David Bourget (Western Ontario)
David Chalmers (ANU, NYU)
Rafael De Clercq
Jack Alan Reynolds
Learn more about PhilPapers
Liberal Education 84 (2):46-51 (1998)
At various universities across the country, philosophers are organizing faculty development workshops for non-philosophy faculty members who want to incorporate critical thinking about ethical and social justice issues into their courses. The demand for such programs is reasonably strong. In part this is due to the increasing pressure from professional associations (e.g., those of nursing and accounting) for the inclusion of ethics in the curriculum. In part, however, it is simply due to the recognition by faculty members across the university that an adequate education must include some reflection on ethical issues. In this article we discuss some of the reasons for philosophers to become involved, describe a faculty development program that we are running, and offer some advice about how to succeed in such endeavors.
|Keywords||No keywords specified (fix it)|
|Categories||categorize this paper)|
Setup an account with your affiliations in order to access resources via your University's proxy server
Configure custom proxy (use this if your affiliation does not provide a proxy)
|Through your library|
References found in this work BETA
No references found.
Citations of this work BETA
No citations found.
Similar books and articles
Claire Phillips & Susan Green (2011). Faculty as Critical Thinkers. Inquiry: Critical Thinking Across the Disciplines 26 (2):44-50.
Mark C. Baetz & David J. Sharp (2004). Integrating Ethics Content Into the Core Business Curriculum: Do Core Teaching Materials Do the Job? [REVIEW] Journal of Business Ethics 51 (1):53-62.
Patricia Keith-Spiegel (ed.) (2002). The Ethics of Teaching: A Casebook. Lawrence Erlbaum.
Douglas M. McCabe (1998). Due Process Procedures in Faculty Grievance Codes. Journal of Business Ethics 17 (15):1653-1662.
Jeffrey Gandz & Nadine Hayes (1988). Teaching Business Ethics. Journal of Business Ethics 7 (9):657 - 669.
Linda A. Kidwell & Roland E. Kidwell (2008). Do the Numbers Add Up to Different Views? Perceptions of Ethical Faculty Behavior Among Faculty in Quantitative Versus Qualitative Disciplines. Journal of Business Ethics 78 (1-2):141 - 151.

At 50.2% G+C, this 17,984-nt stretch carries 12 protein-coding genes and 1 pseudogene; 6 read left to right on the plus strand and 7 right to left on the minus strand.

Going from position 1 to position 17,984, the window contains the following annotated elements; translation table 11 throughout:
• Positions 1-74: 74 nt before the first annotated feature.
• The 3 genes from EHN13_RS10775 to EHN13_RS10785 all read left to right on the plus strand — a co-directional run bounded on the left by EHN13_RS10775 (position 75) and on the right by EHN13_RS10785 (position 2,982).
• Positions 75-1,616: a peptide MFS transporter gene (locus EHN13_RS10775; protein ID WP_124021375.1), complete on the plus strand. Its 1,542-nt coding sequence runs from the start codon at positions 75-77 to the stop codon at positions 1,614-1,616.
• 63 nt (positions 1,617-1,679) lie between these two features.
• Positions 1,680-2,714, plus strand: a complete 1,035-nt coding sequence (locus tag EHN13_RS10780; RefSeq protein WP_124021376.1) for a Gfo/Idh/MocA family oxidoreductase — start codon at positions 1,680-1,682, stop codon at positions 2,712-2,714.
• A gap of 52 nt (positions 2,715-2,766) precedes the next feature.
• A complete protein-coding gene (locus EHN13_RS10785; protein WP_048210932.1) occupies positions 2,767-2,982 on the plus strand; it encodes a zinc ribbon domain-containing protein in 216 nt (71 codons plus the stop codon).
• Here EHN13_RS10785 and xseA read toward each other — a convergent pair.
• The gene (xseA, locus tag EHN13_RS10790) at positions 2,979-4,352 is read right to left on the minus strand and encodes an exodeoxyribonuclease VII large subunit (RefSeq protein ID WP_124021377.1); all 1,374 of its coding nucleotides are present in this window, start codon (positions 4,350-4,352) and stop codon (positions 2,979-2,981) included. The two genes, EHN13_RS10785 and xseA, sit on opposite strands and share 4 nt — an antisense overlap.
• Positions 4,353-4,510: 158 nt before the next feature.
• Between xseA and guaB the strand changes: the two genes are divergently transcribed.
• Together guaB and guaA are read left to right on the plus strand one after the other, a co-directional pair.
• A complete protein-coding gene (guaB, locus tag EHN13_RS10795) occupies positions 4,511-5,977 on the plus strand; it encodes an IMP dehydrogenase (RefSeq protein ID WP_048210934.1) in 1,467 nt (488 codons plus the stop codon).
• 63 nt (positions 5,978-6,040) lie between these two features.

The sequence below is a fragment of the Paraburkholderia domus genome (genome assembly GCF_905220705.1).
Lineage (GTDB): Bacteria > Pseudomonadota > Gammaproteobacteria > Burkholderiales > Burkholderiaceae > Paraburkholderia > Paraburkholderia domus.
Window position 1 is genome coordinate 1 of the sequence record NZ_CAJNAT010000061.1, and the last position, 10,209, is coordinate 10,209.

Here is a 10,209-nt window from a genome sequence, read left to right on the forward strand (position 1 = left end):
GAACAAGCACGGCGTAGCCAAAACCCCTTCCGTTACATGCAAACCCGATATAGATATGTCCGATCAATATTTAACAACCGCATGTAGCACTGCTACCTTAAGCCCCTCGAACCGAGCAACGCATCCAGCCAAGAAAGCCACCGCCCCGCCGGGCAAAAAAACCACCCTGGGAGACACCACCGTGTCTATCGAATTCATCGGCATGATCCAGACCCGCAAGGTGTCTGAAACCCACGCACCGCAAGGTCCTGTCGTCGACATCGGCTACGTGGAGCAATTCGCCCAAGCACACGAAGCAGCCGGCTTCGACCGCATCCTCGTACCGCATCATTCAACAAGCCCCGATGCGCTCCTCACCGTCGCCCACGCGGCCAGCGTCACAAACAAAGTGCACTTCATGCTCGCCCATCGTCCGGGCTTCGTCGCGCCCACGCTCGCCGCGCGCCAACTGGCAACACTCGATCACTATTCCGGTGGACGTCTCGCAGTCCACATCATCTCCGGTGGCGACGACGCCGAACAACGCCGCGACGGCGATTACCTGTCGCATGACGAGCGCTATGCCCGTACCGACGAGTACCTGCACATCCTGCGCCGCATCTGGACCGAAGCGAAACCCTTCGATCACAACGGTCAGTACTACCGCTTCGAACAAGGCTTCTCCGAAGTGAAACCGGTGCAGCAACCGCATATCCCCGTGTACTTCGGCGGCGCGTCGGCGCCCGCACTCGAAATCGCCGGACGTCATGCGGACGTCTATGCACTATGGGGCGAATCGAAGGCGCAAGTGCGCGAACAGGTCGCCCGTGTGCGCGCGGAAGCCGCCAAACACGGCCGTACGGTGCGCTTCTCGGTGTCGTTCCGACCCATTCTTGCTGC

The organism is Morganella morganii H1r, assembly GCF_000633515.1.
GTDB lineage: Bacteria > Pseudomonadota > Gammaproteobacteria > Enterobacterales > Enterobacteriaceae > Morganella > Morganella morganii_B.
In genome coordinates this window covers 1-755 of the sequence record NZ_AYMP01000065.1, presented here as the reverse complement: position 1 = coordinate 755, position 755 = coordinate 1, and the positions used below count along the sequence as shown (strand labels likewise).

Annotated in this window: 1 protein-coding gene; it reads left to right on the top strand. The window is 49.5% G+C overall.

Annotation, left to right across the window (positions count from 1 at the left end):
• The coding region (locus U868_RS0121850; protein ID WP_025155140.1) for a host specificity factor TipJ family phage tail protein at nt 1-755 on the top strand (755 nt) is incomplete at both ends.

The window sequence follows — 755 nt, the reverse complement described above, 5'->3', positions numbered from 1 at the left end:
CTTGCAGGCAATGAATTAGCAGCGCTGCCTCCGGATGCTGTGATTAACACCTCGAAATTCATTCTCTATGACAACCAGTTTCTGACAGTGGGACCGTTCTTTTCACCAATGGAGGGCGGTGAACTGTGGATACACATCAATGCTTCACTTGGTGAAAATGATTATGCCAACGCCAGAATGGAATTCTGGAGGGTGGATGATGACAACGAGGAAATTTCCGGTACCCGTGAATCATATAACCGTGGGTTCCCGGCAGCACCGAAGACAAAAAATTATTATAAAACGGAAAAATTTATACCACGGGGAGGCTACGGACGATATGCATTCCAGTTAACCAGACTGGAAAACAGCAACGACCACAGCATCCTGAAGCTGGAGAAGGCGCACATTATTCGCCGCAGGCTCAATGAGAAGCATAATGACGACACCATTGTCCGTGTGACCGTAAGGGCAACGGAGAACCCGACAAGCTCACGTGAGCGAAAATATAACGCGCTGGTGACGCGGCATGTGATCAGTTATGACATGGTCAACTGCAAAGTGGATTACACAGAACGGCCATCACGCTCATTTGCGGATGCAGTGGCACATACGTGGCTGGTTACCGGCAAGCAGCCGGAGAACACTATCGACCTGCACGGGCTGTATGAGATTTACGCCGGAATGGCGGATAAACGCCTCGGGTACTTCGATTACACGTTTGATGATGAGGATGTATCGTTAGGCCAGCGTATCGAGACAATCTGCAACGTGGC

Ruth Anne Baumgartner (2003). Orienteering in Wonderland: Ethical Decision-Making by Faculty in the UB Strike. [REVIEW] Journal of Academic Ethics 1 (3):295-322.
Charles R. Gowen, Nessim Hanna, Larry W. Jacobs, David E. Keys & Donald E. Weiss (1996). Integrating Business Ethics Into a Graduate Program. Journal of Business Ethics 15 (6):671 - 679.
Y. Ilker Topcu (2010). Have Ethical Perceptions Changed? A Comparative Study on the Ethical Perceptions of Turkish Faculty Members. Journal of Academic Ethics 8 (2):137-151.
David C. Smith (1996). Ethical Reflection and Service Internships. Journal of Business Ethics 15 (1):59 - 65.
Anita M. Superson (2007). Teaching in the New Climate of Conservatism. Teaching Philosophy 30 (2):139-148.
Alfonso R. Oddo (1997). A Framework for Teaching Business Ethics. Journal of Business Ethics 16 (3):293-297.
Anita M. Superson (2007). Teaching in the New Climate of Conservatism: Introduction. Teaching Philosophy 30 (2):139-148.
Denis Collins (2003). Power Dynamics Between Administrators and Faculty on a Unionized Campus: A Case Study. [REVIEW] Journal of Academic Ethics 1 (3):239-266.
Carlos Cabral-Cardoso (2004). Ethical Misconduct in the Business School: A Case of Plagiarism That Turned Bitter. [REVIEW] Journal of Business Ethics 49 (1):75-89.
Added to index2010-12-22
Total downloads16 ( #97,435 of 1,096,520 )
Recent downloads (6 months)9 ( #19,158 of 1,096,520 )
How can I increase my downloads?